What do you do with inventory you can't sell?
How much cash do you have tied up in inventory you cannot sell? Do you know how many pieces and how much warehouse space is involved with this ongoing problem? Do you know how much of this inventory is less than a week old, a month old, two months old, etc.? Do you know the reasons why the inventory is non-saleable?
Research earlier this year shows a range of 4-15 per cent of total inventory dollars tied up in non-saleable merchandise. One retailer that talked with me after our seminar at April's High Point Market commented that $300,000 of their $3,000,000 inventory was non-saleable and at least another $50,000 in acceptable matching pieces couldn't be delivered until the balance were replaced or repaired.
Problems we routinely see include manufacturing defects, missing parts, freight claims and damage caused by poor warehouse handling practices. In addition, shop areas typically have some customer owned products in for warranty repair.
Resolution of these problems has always been important but it is even more important today when many customers are buying special order merchandise on quick ship programs. Today's customer also has higher expectations for customer service and is less patient. They want the products they ordered, and are not interested in hearing excuses. Since non-saleable problems won't simply disappear, the only way to gain control is with appropriate management attention.
The solution involves steps you take within your own retailing unit, joint efforts with your manufacturers, and working with the trucking companies that deliver the goods. The overall goal is to improve the partnership you have with them, and ultimately to reduce the hassles and excess costs. Talk with your manufacturers and carriers as you implement this effort.
Step one: Establish a process to measure performance: Keep a file folder for each manufacturer and carrier, or a computer file. For smaller retailers, a spreadsheet program such as Excel or Lotus can be very useful. Every major furniture retailer inventory package has capabilities for segregating non-saleable inventory... but many retailers either don't know of it's existence or don't recognize the significance.
Step two: You can immediately reduce damage caused in your own warehouse by training personnel in proper handling and storage techniques. This isn't a rocket science business. Rough handling causes damage. There are videos available that cover the basics in about a half hour, but you have to follow up so people do the right things.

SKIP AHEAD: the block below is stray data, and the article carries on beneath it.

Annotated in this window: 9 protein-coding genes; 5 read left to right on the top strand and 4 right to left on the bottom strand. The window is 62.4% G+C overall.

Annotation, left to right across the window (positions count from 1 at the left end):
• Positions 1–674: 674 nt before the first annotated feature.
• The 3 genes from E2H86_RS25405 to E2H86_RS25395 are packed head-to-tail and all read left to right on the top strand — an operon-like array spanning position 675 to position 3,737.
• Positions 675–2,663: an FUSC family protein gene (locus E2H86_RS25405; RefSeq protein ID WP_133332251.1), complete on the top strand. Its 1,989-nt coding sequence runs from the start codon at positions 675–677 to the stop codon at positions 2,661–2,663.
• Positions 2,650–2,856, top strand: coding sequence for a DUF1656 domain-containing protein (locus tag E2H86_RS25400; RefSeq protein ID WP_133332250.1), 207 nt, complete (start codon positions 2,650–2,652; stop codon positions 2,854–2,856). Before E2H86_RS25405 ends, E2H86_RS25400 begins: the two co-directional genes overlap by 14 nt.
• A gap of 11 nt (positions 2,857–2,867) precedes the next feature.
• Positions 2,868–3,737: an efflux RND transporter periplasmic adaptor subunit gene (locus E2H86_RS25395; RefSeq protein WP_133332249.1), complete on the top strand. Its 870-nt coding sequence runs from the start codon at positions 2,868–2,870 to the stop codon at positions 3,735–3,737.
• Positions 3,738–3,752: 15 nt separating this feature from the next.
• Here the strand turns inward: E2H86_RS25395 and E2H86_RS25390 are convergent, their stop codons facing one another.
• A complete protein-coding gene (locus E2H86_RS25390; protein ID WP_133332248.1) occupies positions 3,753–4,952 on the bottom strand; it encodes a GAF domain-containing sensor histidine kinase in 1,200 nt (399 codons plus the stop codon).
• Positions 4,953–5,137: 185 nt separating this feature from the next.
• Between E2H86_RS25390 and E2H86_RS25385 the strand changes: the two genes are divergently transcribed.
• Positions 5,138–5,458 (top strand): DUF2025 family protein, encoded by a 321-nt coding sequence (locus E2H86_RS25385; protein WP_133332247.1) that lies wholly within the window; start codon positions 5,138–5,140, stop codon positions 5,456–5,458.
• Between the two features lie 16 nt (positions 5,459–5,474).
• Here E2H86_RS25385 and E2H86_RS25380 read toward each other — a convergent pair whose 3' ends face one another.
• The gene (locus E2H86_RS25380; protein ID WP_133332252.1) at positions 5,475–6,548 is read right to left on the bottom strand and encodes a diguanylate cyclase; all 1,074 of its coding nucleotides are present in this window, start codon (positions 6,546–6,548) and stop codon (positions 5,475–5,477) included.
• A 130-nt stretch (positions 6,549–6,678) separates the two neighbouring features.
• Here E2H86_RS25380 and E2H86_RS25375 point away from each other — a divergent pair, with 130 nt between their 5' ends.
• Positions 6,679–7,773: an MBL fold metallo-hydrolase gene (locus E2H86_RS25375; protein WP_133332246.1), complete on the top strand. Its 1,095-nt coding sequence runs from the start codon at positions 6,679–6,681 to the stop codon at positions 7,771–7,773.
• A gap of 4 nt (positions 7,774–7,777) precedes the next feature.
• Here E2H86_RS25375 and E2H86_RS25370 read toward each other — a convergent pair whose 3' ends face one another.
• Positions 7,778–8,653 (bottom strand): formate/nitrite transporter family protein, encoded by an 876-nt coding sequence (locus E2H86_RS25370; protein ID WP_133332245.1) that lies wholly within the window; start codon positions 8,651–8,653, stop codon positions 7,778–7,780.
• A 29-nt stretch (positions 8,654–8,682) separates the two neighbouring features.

Few retailers inspect every piece during the receiving process, most only open the packaging before delivery. But if you are having problems with a particular vendor, it makes sense to verify their quality at the receiving dock. If the packaging appears damaged when the merchandise comes off the truck, note it on the trucker's bill of lading and inspect the product promptly.
Step three: When a product defect is identified, start action promptly. If a part is needed, can you get it ordered that day or does it take a week? If a freight claim is required, what is your internal timetable to get it done? If a manufacturing defect is the problem, give them accurate information so they can send you the right parts. What is the backlog in your shop? If there is a customer promise date, what steps do you have to take to expedite the process or notify the customer?
Step four: Review the status of each open item at least weekly until resolution. Sum up the costs associated with the problem and file for cost recovery, if applicable. Discuss the performance with the manufacturer or carrier representative, focusing on two things.
You may find that some manufacturers and carriers deserve a greater share of your business.... or just the opposite.
Use the same review process with work required if the situation was a result of poor handling inside your own operation.
Bottom line, there is a genuine opportunity to improve customer satisfaction and improve profits by managing the details of non-saleable inventory.
Daniel Bolger of The Bolger Group helps companies achieve improved transportation, warehousing and logistics. Questions can be directed to Mr. Bolger care of FURNITURE WORLD at email@example.com.
Contributing editor Dan Bolger of The Bolger Group helps companies achieve improved transportation, warehousing and logistics. See many other articles by Dan in the Operations Management article archives on the furninfo.com website. You can send inquiries on any aspect of transportation, warehousing or logistics issues to Dan Bolger care of Furniture World Magazine at firstname.lastname@example.org or call him direct at 740-503-8875.
Read other articles by Dan Bolger